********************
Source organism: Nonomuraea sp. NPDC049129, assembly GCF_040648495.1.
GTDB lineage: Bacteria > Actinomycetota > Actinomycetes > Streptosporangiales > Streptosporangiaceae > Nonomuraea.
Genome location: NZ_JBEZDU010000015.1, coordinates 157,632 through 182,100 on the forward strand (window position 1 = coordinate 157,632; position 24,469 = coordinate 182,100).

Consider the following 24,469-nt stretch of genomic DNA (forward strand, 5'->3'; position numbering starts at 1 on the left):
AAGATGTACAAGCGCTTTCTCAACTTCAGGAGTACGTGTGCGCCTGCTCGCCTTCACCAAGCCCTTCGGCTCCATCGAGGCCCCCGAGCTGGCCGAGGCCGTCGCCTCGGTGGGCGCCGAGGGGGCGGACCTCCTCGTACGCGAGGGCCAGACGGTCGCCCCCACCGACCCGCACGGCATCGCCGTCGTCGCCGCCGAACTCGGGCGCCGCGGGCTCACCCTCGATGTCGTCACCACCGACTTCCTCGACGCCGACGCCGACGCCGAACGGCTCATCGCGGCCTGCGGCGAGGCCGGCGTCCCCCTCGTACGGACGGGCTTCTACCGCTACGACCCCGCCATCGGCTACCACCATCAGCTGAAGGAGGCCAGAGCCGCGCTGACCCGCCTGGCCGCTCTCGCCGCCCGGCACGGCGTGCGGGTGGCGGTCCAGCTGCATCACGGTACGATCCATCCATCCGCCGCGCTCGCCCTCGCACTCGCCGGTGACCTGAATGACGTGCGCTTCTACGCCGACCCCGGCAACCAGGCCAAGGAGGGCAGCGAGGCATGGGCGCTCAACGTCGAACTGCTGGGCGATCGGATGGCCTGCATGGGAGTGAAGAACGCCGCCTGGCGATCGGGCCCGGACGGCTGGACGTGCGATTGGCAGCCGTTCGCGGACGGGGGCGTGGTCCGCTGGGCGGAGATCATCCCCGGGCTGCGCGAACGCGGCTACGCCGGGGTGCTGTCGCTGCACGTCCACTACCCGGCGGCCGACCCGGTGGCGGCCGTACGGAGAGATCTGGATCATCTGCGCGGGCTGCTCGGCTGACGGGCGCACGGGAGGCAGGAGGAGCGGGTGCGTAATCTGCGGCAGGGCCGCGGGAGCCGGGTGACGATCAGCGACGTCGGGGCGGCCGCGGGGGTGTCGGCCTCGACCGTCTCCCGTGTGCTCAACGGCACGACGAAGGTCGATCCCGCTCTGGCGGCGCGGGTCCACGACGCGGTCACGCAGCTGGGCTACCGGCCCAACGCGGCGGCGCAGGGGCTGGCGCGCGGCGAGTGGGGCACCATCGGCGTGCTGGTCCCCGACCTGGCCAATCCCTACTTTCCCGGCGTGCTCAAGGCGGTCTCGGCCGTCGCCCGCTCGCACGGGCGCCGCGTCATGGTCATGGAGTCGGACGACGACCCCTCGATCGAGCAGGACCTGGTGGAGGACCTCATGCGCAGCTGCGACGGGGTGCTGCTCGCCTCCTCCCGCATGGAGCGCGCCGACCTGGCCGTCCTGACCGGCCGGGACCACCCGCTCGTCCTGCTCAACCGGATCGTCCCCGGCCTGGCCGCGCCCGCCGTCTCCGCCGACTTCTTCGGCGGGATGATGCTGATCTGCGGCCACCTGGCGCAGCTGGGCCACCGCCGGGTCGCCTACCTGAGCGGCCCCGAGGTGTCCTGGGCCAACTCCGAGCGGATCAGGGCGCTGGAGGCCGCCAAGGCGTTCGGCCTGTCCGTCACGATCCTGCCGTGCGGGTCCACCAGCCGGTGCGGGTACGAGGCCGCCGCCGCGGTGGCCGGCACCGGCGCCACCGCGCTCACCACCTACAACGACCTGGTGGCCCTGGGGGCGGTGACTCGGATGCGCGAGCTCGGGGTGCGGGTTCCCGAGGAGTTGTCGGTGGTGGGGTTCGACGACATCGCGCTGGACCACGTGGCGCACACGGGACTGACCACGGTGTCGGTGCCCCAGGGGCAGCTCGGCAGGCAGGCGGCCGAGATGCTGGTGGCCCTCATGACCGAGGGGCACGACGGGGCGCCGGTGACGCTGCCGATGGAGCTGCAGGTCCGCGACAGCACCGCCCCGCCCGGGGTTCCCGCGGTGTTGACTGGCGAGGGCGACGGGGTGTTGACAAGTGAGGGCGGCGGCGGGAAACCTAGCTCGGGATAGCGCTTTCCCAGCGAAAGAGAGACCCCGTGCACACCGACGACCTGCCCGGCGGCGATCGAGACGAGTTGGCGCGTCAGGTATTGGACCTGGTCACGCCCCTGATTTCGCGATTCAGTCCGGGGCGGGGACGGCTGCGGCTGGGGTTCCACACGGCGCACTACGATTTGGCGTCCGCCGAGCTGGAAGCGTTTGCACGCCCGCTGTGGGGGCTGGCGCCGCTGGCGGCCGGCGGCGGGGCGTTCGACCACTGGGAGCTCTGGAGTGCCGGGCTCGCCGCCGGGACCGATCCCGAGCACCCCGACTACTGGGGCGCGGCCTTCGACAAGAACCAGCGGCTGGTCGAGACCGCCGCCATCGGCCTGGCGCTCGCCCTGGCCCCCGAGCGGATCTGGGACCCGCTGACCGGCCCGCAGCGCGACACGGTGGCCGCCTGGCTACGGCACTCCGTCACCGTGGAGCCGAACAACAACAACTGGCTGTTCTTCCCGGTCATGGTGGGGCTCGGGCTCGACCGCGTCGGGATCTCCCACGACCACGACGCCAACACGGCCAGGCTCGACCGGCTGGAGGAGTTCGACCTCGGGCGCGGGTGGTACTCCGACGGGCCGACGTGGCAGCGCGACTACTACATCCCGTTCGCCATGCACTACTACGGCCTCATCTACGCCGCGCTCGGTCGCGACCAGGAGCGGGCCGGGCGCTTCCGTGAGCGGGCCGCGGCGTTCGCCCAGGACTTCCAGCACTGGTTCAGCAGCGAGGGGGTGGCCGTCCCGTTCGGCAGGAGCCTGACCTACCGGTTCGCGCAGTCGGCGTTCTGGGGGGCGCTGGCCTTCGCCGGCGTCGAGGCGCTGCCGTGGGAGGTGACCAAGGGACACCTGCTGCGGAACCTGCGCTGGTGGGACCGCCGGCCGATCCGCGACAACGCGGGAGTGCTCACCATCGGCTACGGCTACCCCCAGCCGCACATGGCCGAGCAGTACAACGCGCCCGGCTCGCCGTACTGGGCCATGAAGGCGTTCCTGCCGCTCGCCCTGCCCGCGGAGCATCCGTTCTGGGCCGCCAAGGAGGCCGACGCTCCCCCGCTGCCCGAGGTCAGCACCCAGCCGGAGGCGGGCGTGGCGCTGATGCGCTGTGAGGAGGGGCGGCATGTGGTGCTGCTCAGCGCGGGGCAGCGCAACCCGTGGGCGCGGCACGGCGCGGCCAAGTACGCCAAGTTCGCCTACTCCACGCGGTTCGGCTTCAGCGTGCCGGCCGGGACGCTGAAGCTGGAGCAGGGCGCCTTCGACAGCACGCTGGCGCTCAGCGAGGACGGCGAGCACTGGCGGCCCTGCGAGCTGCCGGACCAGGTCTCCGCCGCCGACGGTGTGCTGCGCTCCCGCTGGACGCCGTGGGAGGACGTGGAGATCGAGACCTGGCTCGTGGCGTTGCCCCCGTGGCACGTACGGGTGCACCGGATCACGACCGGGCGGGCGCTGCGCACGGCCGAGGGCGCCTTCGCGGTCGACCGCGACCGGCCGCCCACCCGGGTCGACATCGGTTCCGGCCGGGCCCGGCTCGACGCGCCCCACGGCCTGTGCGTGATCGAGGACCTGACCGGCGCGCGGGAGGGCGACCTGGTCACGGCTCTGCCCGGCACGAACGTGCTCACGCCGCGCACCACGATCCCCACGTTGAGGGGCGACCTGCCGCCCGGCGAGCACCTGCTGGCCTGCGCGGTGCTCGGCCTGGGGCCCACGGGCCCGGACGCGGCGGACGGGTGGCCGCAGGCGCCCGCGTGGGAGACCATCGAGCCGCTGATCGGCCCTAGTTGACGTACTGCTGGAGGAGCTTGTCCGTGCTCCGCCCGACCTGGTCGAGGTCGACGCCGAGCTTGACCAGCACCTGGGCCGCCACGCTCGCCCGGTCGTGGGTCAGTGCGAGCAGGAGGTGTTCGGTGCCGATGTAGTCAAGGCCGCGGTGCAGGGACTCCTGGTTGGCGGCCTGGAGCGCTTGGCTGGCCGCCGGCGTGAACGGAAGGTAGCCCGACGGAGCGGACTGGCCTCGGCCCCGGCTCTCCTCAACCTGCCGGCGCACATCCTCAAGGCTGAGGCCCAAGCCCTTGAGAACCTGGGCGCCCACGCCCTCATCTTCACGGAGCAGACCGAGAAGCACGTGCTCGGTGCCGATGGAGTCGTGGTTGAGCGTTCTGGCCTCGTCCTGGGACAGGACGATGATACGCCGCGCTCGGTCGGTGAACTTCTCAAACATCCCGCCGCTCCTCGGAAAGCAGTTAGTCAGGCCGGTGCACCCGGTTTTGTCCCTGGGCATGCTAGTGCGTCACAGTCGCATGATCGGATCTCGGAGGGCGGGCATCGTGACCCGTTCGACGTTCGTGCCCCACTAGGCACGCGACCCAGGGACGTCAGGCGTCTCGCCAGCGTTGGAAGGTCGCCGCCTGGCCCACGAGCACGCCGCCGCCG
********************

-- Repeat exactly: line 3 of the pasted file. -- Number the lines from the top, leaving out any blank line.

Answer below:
Genome location: NZ_JBEZDU010000015.1, coordinates 157,632 through 182,100 on the forward strand (window position 1 = coordinate 157,632; position 24,469 = coordinate 182,100).